It’s been a big change to the daily plod and office politics of working in the Civil Service. Switching from in-house mode to the faster-pace and multi-client agency model has taken some getting used to, but it’s so rewarding being able to build digital solutions and teach people how to do things for themselves, quickly, unhampered and mainly uninvolved in the familiar layers of red tape.
For the past month or so I’ve had my head buried in the nuts and bolts of WordPress. For me it’s been a wonderful return to my days of programming and it has brought the many years of working with CMS systems, databases and my IA and UX work together. After working on the front-end design and usability of sites for years, it’s rewarding to also be working on the other side of the fence again, designing content management systems that clients are going to use daily to update their websites and intranets. Getting feedback from clients like “It’s completely yummy!” and “A breath of fresh air!” calls for a high-five moment at HT Towers.
From all angles, WordPress is really rocking my boat. My experience over the past months has shown that it comes up trumps from the developer perspective, the CMS administrator perspective and the front-end, public or staff -facing perspective. It knocks some of the other systems that I’ve come across in the past out of the water. It’s refreshing to see so many other government departments turning to WordPress and while I have moaned about the usability of the G-Cloud, the cloud store has reduced the red tape involved in procuring a supplier or service to build or host WordPress sites.
Soon to be launched is an updated website for Wilton Park, part of the FCO, which I’ve been designing and building in WordPress for several months. This has been a great project, kicking off with a period of research and testing wireframes and mood boards with site users, both internal and external, including interviews with an Ambassador and visits to interesting MOD buildings. The site showcases upcoming and past conferences around a number of diplomatic themes with reports and podcasts published after each conference is complete. More news on this towards the end of the month.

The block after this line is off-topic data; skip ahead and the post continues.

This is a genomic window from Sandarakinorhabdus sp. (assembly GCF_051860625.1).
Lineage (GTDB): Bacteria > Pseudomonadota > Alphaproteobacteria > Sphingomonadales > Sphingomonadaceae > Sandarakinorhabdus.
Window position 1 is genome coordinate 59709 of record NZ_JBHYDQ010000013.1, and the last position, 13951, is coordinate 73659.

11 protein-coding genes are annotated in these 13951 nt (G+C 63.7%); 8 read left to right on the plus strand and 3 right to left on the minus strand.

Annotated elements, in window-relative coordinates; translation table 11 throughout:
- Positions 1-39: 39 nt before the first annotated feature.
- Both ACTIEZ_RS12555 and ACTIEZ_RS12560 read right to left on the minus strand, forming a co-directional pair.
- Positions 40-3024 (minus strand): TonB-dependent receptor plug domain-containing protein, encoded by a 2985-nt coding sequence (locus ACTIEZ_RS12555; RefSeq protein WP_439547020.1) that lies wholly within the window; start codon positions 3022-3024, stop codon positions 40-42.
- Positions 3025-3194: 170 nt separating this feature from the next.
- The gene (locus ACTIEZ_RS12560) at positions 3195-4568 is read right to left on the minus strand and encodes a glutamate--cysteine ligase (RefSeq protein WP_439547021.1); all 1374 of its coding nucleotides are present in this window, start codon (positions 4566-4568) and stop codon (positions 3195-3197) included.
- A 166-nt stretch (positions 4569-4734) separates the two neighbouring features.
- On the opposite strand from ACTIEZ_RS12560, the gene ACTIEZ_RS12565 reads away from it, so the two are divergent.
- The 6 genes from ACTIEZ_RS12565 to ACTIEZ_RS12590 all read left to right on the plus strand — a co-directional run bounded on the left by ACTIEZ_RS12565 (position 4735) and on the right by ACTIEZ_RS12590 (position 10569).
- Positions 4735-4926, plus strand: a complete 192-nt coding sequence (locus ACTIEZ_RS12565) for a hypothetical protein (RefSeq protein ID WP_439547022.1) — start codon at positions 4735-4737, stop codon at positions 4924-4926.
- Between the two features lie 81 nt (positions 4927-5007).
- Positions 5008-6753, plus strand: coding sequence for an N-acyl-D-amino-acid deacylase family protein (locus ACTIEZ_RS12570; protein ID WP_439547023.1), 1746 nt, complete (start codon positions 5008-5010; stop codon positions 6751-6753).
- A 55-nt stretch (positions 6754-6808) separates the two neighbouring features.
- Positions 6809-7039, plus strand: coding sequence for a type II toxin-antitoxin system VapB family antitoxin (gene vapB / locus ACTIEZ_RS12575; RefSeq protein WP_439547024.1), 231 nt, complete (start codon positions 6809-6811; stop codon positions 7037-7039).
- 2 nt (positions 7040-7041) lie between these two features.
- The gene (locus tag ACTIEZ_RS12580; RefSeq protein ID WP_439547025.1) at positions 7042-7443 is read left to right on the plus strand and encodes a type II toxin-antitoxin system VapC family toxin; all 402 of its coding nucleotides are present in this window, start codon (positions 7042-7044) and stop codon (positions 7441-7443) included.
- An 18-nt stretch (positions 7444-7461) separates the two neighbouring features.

And more recently, I’ve kicked off a very exciting intranet project with the Department for Culture, Media and Sport (DCMS). The digital comms team are aiming to produce a GOV.UK style intranet, completely user-focussed, with tasks and guides delivered in no-nonsense, plain English plus tagging and categorisation of content. More detail in my next blog post.
While I’m doing more than just intranet work now, I plan to continue blogging about what I get up to in more detail on intranet diary. For a birds-eye view of what we’re working on at Helpful Technology, please visit the Being Helpful tumblog.
I’ve had my head in our public website for a while now and the intranet has been bubbling along in terms of content updates and section changes. But there has been no real development in terms of functionality or design. It’s been over two years since the last big bang release and things have changed in the workplace. Technology has moved on (at least outside the firewall). Culture, mental models and expectations have moved on. And, of course, we are now in a harsh climate where making savings is paramount and cutting back and consolidating resources is the way to go.
And so, after a period away from intranet and this blog being pretty quiet, my attention returns! It has been really interesting lurking on the sidelines for the past year or so, watching things progress on the intranet front, both in my workplace and outside.
To rejuvenate my own interest in intranets and the social workplace, I’m heading off in a few weeks to #SWCONF, the Social Workplace Conference to have a peek at what other companies are doing and to listen to some speakers from companies who are out there doing it. For me it promises to be a packed day with a broad range of topics that not only cover internal communications and social intranets but also look at social engagement outside of the organisation.
I’ve already got questions and ideas around what the new intranet could be like. Indeed I’ve been blogging about it for years. Curiously, Klout reckons that I am influential on the subject of Olympics, due to a blog post that I wrote back in March 2010 but which was actually about my vision for the workplace of August 2012. Don’t think we’ll make it in three months, but it starts here.